In a 5-4 decision today, SCOTUS decided that the city of New Haven acted inappropriately when the city threw out the results of a promotion test for firefighters when the African-American candidates did not score high enough to be eligible for promotion. The city feared the test was unfair (not intentionally, but perhaps by accident), but the Court said that they could only throw it out if they thought they would get sued, and could prove they thought they would lose in court. Kennedy, the new swing vote since O'Connor is gone, went with the conservative 4 this time.
When the appellate court upheld New Haven's right to throw out the test, they were acting on judicial precedent. This decision by SCOTUS could be called "legislating from the bench" since it breaks new ground and is said to be more broad than expected...but I think that term only applies to justices nominated by Democratic presidents.
I have taken courses in item writing and have written test questions for the national board licensing exam to become a registered nurse. The content of these exams is based on a national study of what RNs actually do in their jobs, so that the content matches the workplace expectations and knowledge requirements -- not some company's idea of what's important. Each question is carefully tested to make sure it is not misunderstood or a "gotcha" and that it is a fair question, directly related to successful practice.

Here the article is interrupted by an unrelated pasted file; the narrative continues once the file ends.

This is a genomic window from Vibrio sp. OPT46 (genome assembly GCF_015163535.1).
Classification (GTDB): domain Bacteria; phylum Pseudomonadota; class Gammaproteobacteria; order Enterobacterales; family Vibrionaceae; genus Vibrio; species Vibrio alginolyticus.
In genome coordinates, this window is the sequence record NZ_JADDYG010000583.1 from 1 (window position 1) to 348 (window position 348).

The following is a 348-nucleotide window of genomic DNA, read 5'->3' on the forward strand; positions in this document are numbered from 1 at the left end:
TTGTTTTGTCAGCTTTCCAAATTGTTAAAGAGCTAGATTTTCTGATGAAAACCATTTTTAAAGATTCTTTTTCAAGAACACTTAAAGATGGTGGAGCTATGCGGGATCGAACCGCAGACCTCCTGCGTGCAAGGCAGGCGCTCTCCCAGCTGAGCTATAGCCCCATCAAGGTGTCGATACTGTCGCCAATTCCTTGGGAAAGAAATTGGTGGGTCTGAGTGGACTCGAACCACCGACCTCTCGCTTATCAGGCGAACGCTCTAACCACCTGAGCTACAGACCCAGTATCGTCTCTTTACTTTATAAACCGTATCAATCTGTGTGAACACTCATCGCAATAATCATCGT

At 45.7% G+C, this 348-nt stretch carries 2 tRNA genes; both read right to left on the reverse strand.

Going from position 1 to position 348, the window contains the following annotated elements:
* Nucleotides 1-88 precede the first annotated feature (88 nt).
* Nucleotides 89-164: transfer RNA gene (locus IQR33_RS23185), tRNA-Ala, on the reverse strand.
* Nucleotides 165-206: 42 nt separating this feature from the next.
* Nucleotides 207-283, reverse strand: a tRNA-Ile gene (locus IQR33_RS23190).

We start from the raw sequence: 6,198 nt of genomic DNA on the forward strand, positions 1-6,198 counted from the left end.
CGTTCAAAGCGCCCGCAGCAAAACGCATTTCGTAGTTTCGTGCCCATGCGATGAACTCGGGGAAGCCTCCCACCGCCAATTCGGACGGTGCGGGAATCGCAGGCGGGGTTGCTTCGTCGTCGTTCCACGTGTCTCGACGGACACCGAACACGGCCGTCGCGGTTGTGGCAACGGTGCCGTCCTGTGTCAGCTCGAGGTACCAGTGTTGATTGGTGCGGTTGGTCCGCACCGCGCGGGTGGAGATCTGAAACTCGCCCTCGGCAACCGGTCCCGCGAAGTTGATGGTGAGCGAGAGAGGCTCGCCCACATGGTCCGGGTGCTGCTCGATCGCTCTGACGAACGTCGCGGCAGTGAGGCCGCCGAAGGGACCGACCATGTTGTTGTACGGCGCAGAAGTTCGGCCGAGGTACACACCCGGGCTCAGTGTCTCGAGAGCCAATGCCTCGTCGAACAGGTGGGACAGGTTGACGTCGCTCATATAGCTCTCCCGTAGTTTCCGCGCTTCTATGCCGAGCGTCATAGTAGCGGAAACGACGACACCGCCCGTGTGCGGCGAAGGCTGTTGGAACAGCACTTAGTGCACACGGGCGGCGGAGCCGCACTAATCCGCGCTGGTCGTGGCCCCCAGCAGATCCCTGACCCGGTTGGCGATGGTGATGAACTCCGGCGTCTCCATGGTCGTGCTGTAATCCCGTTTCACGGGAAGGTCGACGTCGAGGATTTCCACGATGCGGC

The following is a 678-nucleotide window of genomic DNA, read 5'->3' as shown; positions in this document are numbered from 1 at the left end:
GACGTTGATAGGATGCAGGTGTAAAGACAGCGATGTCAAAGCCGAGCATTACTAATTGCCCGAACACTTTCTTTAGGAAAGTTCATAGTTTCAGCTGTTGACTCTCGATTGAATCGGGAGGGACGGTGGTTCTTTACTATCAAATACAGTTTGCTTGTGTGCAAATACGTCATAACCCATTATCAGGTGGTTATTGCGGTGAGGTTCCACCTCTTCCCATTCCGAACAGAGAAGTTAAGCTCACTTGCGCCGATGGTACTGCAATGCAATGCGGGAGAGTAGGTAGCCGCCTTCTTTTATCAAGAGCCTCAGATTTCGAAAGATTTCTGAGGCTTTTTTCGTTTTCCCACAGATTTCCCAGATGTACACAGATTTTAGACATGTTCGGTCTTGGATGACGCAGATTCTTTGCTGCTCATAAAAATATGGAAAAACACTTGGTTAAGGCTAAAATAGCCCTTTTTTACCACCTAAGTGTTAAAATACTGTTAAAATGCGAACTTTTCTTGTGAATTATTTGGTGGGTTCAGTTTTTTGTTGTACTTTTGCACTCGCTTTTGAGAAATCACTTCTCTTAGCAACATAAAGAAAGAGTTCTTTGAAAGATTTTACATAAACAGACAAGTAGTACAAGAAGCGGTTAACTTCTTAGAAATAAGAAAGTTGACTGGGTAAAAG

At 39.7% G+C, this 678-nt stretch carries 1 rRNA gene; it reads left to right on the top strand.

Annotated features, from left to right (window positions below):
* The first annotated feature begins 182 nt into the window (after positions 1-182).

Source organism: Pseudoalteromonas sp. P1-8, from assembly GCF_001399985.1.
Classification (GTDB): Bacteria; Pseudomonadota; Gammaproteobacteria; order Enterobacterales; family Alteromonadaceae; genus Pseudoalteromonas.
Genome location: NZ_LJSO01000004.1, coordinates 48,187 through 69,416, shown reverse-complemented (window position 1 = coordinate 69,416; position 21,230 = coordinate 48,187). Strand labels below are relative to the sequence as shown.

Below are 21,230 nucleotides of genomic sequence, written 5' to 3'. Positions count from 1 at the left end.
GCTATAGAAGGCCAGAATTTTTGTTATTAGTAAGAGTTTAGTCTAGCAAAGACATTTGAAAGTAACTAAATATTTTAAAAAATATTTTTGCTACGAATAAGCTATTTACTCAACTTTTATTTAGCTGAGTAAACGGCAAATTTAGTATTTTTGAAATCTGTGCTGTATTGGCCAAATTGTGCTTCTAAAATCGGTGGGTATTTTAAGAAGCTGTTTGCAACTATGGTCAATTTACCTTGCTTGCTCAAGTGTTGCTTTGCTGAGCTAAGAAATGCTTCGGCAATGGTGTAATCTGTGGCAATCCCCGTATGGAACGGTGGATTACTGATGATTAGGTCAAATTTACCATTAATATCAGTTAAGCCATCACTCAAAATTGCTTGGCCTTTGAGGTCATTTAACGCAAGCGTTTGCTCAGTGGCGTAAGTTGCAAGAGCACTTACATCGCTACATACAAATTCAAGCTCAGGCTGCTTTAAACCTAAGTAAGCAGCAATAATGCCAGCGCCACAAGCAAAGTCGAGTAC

Would be nice if firefighters could rely on the same type of exam testing and validation that RNs do. This is an awful decision -- New Haven did the right thing.
Dahlia Lithwick of Slate
SCOTUS opinion (PDF)
Jonathan Turley's blog
SCOTUS blog here is analysis re: Sotomayor, here is the SCOTUS wiki on the case, with analysis of the opinion to come